So, have you checked your minor child’s credit reports lately … or ever? What’s that? You didn’t know your child had credit reports? Technically, they shouldn’t. Not unless you have opened credit lines for them yourself. Unfortunately, because most children’s identities are so pristine, they’re especially tempting targets for identity thieves. These lowest of the low are looking to steal your child’s identity and sully their credit, sometimes before “Junior” can even walk, let alone go shopping. Many parents don’t know to keep an eye out for this growing threat, so thieves can often have a field day before you realize anything is amiss. The cherry on the top of this awful mix: Once your child’s identity is stolen, you may not notice until they’re preparing for college, applying for their first line of credit, or embarking on similar adventures that are supposed to be fun and exciting. Yuck. We’re using today’s post to call attention to this critical threat. We’re not the only ones, either. The Wall Street Journal recently published an excellent overview of the issue, including simple steps you can and should take to monitor your child’s credit, and how to proceed if you find a problem. A good first step: Check to make sure your child doesn’t have a credit report you’re unaware of. You can do this by navigating to the Federal Trade Commission’s Identity Theft Recovery Steps page, scrolling down to “Special Forms of Identity Theft,” and selecting “Child Identity Theft.” Follow the directions there, and establish a schedule to repeat this activity periodically. You might also consider proactively establishing lines of credit for your children, and then immediately freezing them. This can help prevent someone else from opening a bogus line of credit using your children’s identity. Also, be on sharp lookout for warning signs. A prime example: your child starts receiving credit card offers or calls from collection agencies. In the past, you’d probably have laughed at these sorts of messages to your three-year-old. These days, they are likely to mean that somebody has stolen your child’s identity and is up to no good with it. The moral of the story: You can go a long way toward protecting your kiddos and reducing your anxiety by following these steps. If you feel inclined, do share this with others, and help us spread the word about this little-known threat.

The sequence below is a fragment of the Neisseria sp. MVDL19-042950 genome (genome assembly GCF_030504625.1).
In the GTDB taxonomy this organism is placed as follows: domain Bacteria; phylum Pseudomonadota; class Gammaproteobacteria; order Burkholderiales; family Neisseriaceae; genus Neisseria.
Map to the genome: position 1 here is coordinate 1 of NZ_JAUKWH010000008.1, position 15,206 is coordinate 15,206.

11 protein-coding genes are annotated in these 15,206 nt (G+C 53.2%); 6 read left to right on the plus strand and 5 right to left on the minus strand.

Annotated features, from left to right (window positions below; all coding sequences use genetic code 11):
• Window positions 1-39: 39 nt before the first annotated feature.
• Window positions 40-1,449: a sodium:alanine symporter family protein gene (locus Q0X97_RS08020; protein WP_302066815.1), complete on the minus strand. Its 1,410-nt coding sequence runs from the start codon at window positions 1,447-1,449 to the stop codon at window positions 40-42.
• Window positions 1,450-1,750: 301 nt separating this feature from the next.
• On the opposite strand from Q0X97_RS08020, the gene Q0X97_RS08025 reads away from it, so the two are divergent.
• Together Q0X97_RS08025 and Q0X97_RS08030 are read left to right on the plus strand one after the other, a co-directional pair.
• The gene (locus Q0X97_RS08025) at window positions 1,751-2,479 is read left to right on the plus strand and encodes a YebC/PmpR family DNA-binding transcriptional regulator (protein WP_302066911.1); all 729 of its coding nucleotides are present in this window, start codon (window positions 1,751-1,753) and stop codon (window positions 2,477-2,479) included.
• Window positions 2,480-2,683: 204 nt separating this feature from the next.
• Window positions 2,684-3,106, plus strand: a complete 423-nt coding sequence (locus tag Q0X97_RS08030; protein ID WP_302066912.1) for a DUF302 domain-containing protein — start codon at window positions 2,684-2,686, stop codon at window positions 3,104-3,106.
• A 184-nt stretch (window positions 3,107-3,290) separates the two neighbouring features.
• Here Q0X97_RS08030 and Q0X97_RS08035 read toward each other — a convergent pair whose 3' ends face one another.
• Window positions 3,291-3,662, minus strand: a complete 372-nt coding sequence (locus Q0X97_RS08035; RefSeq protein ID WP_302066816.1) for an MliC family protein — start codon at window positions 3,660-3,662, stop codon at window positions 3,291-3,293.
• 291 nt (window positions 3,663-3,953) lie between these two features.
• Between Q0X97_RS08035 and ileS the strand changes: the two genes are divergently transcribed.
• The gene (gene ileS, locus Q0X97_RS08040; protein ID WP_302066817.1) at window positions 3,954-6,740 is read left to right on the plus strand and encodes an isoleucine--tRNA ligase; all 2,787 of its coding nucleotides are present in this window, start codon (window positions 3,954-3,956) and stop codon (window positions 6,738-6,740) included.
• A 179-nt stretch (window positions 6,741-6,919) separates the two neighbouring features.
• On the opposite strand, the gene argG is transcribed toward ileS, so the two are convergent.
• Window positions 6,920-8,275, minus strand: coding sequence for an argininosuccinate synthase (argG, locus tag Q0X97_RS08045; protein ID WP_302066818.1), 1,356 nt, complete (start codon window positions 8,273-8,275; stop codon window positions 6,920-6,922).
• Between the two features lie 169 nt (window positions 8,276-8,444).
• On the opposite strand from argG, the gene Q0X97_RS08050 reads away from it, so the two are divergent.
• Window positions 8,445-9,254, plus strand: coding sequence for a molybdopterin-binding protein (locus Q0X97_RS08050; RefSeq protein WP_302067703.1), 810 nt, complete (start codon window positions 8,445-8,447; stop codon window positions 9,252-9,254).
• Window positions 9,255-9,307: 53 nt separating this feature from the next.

Featured entries from our Journal

Details Are Part of Our Difference

Podcast Episode – Meir Statman

With the Recent Events in Ukraine, Should I Make Changes to My Portfolio?

Embracing the Evidence at Anheuser-Busch – Mid 1980s

529 Best Practices

Hill Investment Group